We're All Middlemen Now... A Lesson From Retail and eBay

I have written in these pages on occasion that among one of the great truisms of the Internet is that it perfectly disaggregates that which was once aggregated. Newspapers wrestle the myriad of sites pulling users to other content, other ways to find "classifieds" and other buying information. Broadcasters wrestle audience migration. MSO's wonder what their role will be in a broadband world where viewers can download or stream any program they want.

Though the repercussions are still being sorted out, this is old news.

What is less old (though getting old) is the phenomenon of how these sites are being re-aggregated by the individual. In a future column I'm going to start digging more into the role of blogging, RSS, MyYahoo, PVRs, and other new capabilities to explore how we all are becoming our own aggregators.

But today I'm going to digress and tell a tale of eBay. I figure I'm less controversial if I point no fingers at us in the media world, but turn to retail instead. I hope, however, the parallels in implication are clear to us all.

As many of you know, eBay University was established a while ago to educate sellers on how to best use eBay. I've been dying to go to one of these free sessions, but was out of town. A friend of mine, however, did go and here is what I learned.

For three days in the Washington area, eBay held seminars primarily led NOT by eBay employees but by a regional success story. Roughly 500 people showed up per session -- a mix of retirees, entrepreneurs, and small business owners. All had at least bought on eBay, some had sold, but there were only a smattering of "power sellers" - those who have over 100 ratings for their sales. For nearly two hours, the audience sat enthralled by Bob (not his real name).

For 10 years, Bob was a corporate attorney making the requisite corporate attorney six-figure salary. In part as a hobby, in part to make a little extra money, he began to post items on eBay for sale. It started simple enough - small items one sells at a garage sale. But one day he began to think about furniture and how furniture retailers can get three times the mark-up on the costs of goods.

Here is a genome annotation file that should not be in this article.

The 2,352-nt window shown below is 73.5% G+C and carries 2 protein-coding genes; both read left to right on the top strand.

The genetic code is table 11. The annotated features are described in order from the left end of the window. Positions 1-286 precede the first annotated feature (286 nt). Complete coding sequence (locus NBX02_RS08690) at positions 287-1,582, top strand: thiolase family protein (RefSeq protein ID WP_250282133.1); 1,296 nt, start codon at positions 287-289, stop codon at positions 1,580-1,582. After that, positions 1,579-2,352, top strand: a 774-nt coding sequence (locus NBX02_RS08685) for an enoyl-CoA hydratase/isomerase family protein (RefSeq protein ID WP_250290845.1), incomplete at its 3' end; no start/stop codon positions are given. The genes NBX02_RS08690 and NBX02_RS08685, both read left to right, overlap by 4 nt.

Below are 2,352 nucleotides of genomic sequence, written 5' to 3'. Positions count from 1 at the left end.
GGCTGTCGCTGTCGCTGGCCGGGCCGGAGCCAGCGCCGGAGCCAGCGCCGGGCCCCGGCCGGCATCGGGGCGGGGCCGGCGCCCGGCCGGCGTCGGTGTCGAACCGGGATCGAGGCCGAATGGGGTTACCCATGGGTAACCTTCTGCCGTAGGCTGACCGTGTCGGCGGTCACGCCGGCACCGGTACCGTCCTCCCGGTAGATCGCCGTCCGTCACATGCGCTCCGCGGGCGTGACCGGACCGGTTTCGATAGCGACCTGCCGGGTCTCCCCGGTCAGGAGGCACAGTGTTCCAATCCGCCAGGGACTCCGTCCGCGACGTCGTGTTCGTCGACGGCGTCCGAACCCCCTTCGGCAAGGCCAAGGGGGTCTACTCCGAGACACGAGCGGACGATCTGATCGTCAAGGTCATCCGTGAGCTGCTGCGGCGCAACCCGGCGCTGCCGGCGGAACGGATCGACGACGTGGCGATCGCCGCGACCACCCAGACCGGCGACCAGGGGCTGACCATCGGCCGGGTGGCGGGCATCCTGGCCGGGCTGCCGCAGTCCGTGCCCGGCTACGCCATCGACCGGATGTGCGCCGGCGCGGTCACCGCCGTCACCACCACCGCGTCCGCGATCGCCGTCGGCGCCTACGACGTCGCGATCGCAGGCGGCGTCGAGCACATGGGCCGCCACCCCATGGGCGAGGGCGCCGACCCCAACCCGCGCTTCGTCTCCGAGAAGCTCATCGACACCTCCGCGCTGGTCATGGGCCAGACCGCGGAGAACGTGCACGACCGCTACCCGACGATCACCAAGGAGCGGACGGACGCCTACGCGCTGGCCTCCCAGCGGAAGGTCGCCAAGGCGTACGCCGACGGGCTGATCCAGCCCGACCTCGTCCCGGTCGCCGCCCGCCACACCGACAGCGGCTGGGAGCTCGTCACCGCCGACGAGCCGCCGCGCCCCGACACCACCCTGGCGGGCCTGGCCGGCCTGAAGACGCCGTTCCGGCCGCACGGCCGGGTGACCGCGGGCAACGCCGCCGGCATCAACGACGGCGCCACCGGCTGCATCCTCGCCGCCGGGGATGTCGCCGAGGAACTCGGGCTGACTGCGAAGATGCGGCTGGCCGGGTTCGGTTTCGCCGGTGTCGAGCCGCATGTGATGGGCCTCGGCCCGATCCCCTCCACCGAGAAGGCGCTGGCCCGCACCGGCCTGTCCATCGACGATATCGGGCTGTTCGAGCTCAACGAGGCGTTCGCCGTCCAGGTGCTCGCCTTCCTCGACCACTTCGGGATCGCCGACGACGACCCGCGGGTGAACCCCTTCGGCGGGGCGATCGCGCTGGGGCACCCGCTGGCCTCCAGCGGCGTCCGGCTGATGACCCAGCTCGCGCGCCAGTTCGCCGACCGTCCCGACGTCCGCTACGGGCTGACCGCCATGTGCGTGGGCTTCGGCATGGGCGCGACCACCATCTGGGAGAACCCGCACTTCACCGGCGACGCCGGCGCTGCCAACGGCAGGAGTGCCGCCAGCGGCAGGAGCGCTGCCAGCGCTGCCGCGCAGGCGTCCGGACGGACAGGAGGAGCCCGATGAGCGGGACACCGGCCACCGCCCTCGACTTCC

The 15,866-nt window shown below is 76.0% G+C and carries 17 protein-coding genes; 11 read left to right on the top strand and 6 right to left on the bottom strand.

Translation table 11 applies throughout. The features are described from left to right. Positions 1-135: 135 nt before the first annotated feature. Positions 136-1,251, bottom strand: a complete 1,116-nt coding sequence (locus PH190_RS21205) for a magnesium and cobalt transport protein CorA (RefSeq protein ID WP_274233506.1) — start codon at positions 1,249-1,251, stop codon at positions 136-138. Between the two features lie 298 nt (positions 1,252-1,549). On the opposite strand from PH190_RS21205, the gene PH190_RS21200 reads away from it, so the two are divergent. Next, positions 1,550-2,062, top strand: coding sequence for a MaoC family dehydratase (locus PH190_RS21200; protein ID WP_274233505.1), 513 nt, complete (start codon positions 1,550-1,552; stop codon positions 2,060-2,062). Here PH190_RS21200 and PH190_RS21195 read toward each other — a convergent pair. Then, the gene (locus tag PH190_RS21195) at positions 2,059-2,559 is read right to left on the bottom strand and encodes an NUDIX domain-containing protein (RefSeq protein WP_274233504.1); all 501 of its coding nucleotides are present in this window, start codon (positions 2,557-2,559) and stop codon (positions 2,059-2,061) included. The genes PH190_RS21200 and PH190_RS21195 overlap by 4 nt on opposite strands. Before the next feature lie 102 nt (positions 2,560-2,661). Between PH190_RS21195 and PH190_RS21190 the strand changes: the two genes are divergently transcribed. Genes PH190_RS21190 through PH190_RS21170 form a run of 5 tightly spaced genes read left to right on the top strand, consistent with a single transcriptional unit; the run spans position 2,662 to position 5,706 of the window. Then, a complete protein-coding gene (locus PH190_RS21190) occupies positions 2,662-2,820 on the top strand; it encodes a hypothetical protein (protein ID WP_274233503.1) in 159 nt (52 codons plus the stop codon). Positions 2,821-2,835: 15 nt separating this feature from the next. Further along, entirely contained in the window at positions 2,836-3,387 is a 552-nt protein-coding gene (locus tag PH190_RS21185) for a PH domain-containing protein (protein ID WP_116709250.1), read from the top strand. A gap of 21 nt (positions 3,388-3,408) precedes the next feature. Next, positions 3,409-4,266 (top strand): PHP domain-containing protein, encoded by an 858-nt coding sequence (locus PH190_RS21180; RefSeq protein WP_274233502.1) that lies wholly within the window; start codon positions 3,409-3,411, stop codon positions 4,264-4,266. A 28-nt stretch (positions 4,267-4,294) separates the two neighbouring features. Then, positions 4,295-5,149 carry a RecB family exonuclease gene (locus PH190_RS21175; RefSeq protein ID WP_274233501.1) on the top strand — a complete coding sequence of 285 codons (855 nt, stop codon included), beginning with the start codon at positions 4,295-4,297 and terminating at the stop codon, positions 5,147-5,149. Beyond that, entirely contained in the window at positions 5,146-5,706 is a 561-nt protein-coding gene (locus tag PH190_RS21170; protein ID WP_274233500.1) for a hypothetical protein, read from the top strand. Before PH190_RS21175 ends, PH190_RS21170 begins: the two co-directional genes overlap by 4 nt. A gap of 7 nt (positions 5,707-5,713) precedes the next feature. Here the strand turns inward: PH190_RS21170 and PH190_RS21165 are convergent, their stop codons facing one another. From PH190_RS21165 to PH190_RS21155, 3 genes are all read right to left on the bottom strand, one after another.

What, he wondered, would happen if he could buy a chair from a wholesaler, sell it on eBay and have it drop-shipped to the buyer? Since he had none of the expenses of owning a store, he could charge, say, two times mark-up. Using Pay-Pal, he'd have to take no inventory or financial risk as he'd buy the furniture only after the cash had cleared his checking account. Everyone - everyone but the local furniture store - wins!

What happened? He found a quality wholesaler, posted six different leather chair types on eBay, and when the sales were made, cash in the bank, he'd call the wholesaler and have the products drop-shipped around the country. Last year, he sold over $150,000 in leather chairs. He quit his job as an attorney, and in the first quarter of this year, sold another $150,000 of chairs.

The story gets more interesting. One day last year the wholesaler called him and said, "hey, you must have a lot of stores, you're drop-shipping all over the country!" When they learned that Bob had NO stores, they balked - "we don't sell directly to the consumer!" So Bob asked them who their freight company was, called them, and the freight company was not only thrilled to have his business, but offered him the SAME wholesaler discount!

So today Bob takes orders on eBay, places orders with his wholesaler, arranges for the freight company to ship, and spends perhaps two hours on e-mail at the beginning and end of his day taking care of any customer service issues and questions. That's it!

The customer service is fun for him, by the way, and helps him to create better eBay postings. When he learned from prospective clients that they would love his furniture but didn't think his chairs would fit through their doors, he posted photos of how a large chair comes in three easy-to-assemble components. Sales doubled the next week.

As an aside, these eBay Universities share all sorts of helpful hints to buyers and sellers that I'll only pass on if you e-mail me your reactions. (OK, one hint - a LOT of eBay sellers misspell their postings. So type in Labtops and you have a shot at getting a $1,300 laPtop computer at a fraction of the price and no bidding competition...)

Tens of thousands of small business folks are reaching customers they never reached before with imbedded cost advantages previously impossible. Everyday individuals are creating businesses once reserved for the big, established, brick and mortar juggernauts.

For those of us in the traditional information, content and advertising businesses, there is some lesson here, no?

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